The FCRA: Modi’s Secret Weapon

On April 30, 2013, the Indian Social Action Forum (INSAF)—an umbrella organization of over 700 civil society organizations—received a non-descript notice from the Ministry of Home Affairs that revoked the INSAF’s registration and froze its assets in an effort to allegedly protect “the public interest.” This was not the first time that the INSAF had encountered resistance to its activities. Both the INSAF and its member organizations had often sparred with the Indian government over issues of environmental policy including the construction of nuclear power plants and the legalization of GMOs. Thanks to an ambiguous new section of the legal code, however, the Indian government has the authority to freeze assets and rescind the registration of organizations that receive unapproved foreign funds and/or pose a threat to “the public interest.” The true motivation behind the deregistration of the INSAF was immediately obvious to the organization’s leadership: they were being targeted for their activism.

Prime Minister Narendra Modi addresses the 2014 UN General Assembly  (UN Photo/Cia Pak)
Prime Minister Narendra Modi addressing the 2014 UN General Assembly (UN Photo/Cia Pak)

The notice delivered to the INSAF in April was issued in accordance with Sections 13(1) and 14(1-2) of the Foreign Contribution Regulation Act of 2010. Based on an older 1973 law designed to shore up foreign currency reserves, the ambiguity of the amended FCRA allows for nefarious government overreach. Section 13(1) states: “Where the Central Government, for reasons to be recorded in writing, is satisfied that pending consideration of the question of canceling the certificate on any of the grounds mentioned in sub-section (I) of section 14…[it may] suspend the certificate for such period not exceeding one hundred and eight days.” Section 14 is more severe: “The Central Government may, if it is satisfied after making such inquiry as it may deem fit cancel the certificate if, in the opinion of the Central Government, it is necessary in the public interest to cancel the certificate…”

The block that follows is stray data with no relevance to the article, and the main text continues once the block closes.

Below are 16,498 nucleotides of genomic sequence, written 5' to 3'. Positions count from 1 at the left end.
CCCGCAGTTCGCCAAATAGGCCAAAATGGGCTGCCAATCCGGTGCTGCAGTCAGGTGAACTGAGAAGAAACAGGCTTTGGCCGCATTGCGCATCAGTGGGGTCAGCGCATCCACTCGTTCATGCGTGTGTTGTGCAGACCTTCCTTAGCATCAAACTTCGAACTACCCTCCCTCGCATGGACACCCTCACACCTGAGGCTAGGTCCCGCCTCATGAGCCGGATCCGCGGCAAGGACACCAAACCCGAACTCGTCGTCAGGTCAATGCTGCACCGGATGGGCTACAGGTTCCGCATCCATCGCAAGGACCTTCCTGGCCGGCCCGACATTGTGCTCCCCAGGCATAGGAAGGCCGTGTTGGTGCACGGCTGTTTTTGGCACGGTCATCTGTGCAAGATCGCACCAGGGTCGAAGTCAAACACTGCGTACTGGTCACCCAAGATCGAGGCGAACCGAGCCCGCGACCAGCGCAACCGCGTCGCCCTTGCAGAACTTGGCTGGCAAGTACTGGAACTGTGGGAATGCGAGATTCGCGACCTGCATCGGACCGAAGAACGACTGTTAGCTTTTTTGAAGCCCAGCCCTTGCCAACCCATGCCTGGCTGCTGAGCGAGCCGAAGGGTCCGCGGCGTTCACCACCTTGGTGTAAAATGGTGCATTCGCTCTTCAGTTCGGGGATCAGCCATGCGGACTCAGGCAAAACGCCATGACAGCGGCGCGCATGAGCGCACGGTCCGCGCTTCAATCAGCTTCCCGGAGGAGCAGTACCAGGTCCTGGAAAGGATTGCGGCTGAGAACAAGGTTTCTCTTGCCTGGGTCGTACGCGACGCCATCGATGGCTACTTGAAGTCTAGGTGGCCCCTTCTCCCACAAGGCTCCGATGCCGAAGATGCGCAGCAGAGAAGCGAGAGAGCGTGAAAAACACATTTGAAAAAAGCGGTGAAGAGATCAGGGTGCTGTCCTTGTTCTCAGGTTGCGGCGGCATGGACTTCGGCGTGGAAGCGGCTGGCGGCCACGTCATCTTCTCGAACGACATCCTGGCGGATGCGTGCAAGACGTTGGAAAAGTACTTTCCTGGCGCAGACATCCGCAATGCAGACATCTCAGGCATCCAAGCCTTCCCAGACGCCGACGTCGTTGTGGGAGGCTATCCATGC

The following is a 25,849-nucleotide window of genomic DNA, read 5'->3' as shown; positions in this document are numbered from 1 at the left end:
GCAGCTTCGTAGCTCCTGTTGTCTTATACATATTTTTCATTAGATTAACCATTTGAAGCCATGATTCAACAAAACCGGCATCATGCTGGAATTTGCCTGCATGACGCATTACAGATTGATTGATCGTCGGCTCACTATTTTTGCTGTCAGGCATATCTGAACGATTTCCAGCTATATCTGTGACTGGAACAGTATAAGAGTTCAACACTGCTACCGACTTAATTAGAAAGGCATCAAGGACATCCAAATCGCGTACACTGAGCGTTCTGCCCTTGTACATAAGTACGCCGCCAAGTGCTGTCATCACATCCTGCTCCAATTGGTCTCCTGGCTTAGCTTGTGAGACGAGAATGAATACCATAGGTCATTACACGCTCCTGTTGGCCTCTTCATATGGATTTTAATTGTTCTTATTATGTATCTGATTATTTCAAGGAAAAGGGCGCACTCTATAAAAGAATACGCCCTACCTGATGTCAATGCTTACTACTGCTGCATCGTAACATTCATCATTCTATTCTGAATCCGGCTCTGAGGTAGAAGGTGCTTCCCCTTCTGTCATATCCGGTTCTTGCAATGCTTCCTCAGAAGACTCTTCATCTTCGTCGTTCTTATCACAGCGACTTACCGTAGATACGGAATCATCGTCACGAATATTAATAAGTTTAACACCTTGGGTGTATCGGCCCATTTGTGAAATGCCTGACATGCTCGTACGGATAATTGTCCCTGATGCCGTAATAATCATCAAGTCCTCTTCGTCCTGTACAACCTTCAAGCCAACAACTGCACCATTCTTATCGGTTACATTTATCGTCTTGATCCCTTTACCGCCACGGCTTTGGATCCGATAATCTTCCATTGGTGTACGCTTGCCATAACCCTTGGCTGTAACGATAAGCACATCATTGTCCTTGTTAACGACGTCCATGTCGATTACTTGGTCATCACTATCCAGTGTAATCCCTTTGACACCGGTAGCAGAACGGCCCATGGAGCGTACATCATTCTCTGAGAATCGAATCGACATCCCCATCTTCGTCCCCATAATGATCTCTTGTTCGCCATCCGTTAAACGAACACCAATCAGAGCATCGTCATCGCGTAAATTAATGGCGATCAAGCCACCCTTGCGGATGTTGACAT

Objecting particularly to the ambiguity of Section 14, and drawing significant support from the American Bar Association’s Center for Human Rights as well as the international CSO community, the INSAF filed a strongly worded petition with the High Court of Delhi. In September, five months after the Ministry’s notice had been delivered to the INSAF, the High Court finally dismissed the deregistration and thawed the organization’s accounts. The FCRA, however, was upheld.

The attack on the INSAF was just the beginning. In the last two years, Modi’s government has used the FCRA to target thousands of CSOs that have criticized government policies. On June 9, 2015, 971 organizations, including several prominent public universities and local chapters of international NGOs, were stripped of their registration for accepting unapproved funds. Greenpeace activist Priya Pillai, herself a recent victim of FCRA regulations, noted that “The issue is not related to the source of our funding or FCRA. It is a larger political issue under which NGOs are being targeted and persecuted for working, as well as, raising the voice of the poor, weak, and the deprived.” Ms. Pillai is partially correct. While the government’s use of the FCRA is, indeed, a reflection of larger political issues, repeal of the amended FCRA would be an appropriate first step on the road to philanthropic freedom in India.

In the 2015 Index of Philanthropic Freedom, India maintains a mid-range composite score of 3.2, but in the area of cross border flows it scores just 2.1 out of a possible 5. In his justification of this low score, Noshir Dadrawala of the Centre for Advancement of Philanthropy emphasized the onerous requirements of the FCRA: “It is important to note that no CSO operating in India whether registered or not can receive foreign contributions without first obtaining prior permission from the Home Ministry.” In order for civil society to thrive and international philanthropic funds to flow into India, the government must amend the FCRA and end its attack on the third sector.

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A New Iron Curtain

Over the last five years, the Russian Federation has been criticized by international NGOs over the administration of elections, the national ban on “gay propaganda,” and the seizure of Crimea. NGOs are needed now, more than ever, to prevent human rights abuses and independently monitor the actions of Vladimir Putin’s government. Unfortunately, recent amendments to Russian federal law have placed substantial restrictions on the organization and development of NGOs.